Global Social Welfare

, Volume 6, Issue 3, pp 177–188 | Cite as

Building Mental Health Research Capacity in Kenya: a South-North Collaboration

  • Muthoni MathaiEmail author
  • Ann Vander Stoep
  • Manasi Kumar
  • Mary Kuria
  • Anne Obondo
  • Violet Kimani
  • Beatrice Amugune
  • Margaret Makanyengo
  • Anne Mbwayo
  • Mara Child
  • Jürgen Unützer
  • James Kiarie
  • Deepa Rao


This paper describes a mental health capacity-building partnership between the University of Nairobi (UON) and the University of Washington (UW) that was built upon a foundational 30-year HIV/AIDS research training collaboration between the two institutions. With funding from the US National Institute of Mental Health Medical Education Program Initiative (MEPI), UW and UON faculty collaborated to develop and offer a series of workshops in research methods, grant writing, and manuscript publication for UON faculty and postgraduate students committed to mental health research. UON and UW scientists provided ongoing mentorship to UON trainees through Skype and email. Three active thematic research groups emerged that focused on maternal and child mental health, gender-based violence, and HIV-related substance abuse. Challenges to conducting mental health research in Kenya included limited resources to support research activities, heavy teaching responsibilities, clinical duties, and administrative demands on senior faculty, and stigmatization of mental health conditions, treatment, and research within Kenyan society. The partnership yielded a number of accomplishments: a body of published papers and presentations at national and international meetings on Kenyan mental health topics, the institution of systematic mental health data collection in rural clinics, funded research proposals, and a mental health research resource center. We highlight lessons learned for future mental health research capacity-building initiatives.


Mental Health Medical Education Research Collaboration 


Funding Information

Funding for this work came from the National Institute of Health/ National Institute of Mental Health (NIMH) through award number R25MH099132 and D43DW010141.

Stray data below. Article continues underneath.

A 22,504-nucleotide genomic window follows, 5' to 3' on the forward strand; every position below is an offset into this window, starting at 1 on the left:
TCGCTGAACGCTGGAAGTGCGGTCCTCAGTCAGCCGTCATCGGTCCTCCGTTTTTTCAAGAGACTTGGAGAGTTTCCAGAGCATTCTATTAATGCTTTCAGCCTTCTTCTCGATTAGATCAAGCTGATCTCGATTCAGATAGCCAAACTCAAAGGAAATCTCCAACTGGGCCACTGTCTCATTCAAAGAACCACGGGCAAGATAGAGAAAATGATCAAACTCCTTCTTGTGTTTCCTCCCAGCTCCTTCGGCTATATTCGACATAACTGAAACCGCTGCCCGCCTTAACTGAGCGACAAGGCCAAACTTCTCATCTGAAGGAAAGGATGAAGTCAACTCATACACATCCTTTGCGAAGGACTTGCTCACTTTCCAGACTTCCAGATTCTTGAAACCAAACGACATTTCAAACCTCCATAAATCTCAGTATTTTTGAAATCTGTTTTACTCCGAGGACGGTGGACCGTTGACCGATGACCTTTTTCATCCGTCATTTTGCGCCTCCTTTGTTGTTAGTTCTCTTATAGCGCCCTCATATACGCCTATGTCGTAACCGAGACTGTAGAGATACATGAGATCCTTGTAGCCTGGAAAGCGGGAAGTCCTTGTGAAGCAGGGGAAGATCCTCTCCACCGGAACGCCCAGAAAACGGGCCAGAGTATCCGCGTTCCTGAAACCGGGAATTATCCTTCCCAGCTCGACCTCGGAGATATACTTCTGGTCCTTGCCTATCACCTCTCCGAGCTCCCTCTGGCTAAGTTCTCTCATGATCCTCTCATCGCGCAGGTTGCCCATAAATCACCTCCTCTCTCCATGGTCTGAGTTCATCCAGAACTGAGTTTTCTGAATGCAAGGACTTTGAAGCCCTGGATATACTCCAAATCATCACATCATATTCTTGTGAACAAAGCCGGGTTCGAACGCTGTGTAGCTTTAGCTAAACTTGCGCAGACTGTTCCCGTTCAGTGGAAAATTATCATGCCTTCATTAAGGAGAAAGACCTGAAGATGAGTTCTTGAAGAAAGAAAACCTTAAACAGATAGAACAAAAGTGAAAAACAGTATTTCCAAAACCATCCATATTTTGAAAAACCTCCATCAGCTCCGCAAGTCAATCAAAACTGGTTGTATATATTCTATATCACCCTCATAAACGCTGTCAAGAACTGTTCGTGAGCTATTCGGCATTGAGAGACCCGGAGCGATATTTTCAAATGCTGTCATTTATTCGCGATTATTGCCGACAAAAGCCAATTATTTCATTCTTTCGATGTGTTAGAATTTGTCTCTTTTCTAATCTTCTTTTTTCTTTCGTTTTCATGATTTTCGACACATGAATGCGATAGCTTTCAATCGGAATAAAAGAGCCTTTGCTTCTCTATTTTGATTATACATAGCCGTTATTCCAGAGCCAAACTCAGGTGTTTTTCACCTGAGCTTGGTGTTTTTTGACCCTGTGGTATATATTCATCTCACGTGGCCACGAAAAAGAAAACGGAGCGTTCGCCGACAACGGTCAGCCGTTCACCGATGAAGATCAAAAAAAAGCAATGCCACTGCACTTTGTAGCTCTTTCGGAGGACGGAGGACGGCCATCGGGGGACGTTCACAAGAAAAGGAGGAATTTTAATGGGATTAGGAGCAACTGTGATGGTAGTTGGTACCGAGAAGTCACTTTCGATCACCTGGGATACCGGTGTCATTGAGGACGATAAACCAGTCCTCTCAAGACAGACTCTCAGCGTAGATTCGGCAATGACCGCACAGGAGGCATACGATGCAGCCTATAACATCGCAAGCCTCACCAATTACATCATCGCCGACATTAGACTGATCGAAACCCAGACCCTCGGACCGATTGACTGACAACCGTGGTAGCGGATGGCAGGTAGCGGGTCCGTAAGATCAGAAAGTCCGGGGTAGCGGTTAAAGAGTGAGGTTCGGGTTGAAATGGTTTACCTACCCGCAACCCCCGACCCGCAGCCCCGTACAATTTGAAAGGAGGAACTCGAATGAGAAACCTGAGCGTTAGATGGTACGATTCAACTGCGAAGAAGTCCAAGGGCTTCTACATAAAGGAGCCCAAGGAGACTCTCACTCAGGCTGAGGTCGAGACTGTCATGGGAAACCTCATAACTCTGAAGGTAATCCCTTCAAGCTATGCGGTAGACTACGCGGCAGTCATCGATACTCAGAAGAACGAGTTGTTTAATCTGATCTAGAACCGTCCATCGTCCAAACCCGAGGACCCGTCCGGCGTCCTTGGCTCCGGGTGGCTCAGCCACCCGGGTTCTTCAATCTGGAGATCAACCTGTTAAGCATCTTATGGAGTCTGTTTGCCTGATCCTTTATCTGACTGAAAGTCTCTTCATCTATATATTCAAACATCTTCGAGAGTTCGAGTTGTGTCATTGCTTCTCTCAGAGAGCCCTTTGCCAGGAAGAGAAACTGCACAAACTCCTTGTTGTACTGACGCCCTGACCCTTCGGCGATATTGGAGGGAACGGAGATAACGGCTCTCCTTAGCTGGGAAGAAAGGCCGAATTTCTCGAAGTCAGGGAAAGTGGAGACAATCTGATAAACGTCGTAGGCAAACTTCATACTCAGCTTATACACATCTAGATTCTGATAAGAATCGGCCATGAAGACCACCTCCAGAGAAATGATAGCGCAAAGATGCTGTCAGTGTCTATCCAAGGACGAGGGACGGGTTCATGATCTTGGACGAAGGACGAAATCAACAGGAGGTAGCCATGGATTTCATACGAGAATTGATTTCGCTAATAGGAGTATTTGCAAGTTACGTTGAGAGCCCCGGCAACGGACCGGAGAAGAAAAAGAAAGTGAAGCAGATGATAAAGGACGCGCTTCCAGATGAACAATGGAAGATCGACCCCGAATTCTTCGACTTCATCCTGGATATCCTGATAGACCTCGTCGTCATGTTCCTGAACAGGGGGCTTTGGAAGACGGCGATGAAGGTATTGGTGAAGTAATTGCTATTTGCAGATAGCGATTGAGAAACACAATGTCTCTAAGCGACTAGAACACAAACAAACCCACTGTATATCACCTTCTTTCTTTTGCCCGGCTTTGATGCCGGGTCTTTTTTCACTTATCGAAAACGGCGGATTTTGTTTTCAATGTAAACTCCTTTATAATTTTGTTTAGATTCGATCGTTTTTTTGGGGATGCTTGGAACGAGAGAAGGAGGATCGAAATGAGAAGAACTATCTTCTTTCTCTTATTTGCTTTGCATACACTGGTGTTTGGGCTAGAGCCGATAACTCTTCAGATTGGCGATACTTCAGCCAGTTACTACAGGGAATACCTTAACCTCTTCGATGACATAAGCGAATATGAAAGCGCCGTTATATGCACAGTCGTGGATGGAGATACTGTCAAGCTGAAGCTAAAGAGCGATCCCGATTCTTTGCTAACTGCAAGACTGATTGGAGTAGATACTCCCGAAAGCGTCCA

Compliance with Ethical Standards

All research conducted in this project receives approval from the KNH-UON Ethics and Research Committee (

Conflict of Interest Statement

The authors declare that they have no conflict of interest.


The content is solely the responsibility of the authors and does not necessarily represent the official views of the National Institutes of Health or the National Institute of Mental Health.


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Copyright information

© Springer Nature Switzerland AG 2018

Authors and Affiliations

  • Muthoni Mathai
    • 1
    Email author
  • Ann Vander Stoep
    • 2
    • 3
  • Manasi Kumar
    • 1
  • Mary Kuria
    • 1
  • Anne Obondo
    • 1
  • Violet Kimani
    • 4
  • Beatrice Amugune
    • 5
  • Margaret Makanyengo
    • 6
  • Anne Mbwayo
    • 1
  • Mara Child
    • 7
  • Jürgen Unützer
    • 7
  • James Kiarie
    • 8
    • 9
  • Deepa Rao
    • 10
    • 11
  1. 1.Department of Psychiatry, College of Health Sciences, Kenyatta National HospitalUniversity of NairobiNairobiKenya
  2. 2.Department of Psychiatry and Behavioural SciencesEpidemiology University of WashingtonSeattleUSA
  3. 3.Child Health InstituteSeattleUSA
  4. 4.School of Public Health, Kenyatta National HospitalUniversity of NairobiNairobiKenya
  5. 5.School of Pharmacy, Kenyatta National HospitalUniversity of NairobiNairobiKenya
  6. 6.Kenyatta National HospitalUniversity of NairobiNairobiKenya
  7. 7.Psychiatry and Behavioural Sciences, School of Public Health and Department of Global HealthUniversity of WashingtonSeattleUSA
  8. 8.Department of Obstetrics and GynaecologyUniversity of NairobiNairobiKenya
  9. 9.World Health Organization, Human Reproduction TeamKenyatta National HospitalNairobiKenya
  10. 10.Department of Global Mental Health, Psychiatry and Behavioural SciencesUniversity of WashingtonSeattleUSA
  11. 11.Department of Global HealthHarborview Medical CenterSeattleUSA

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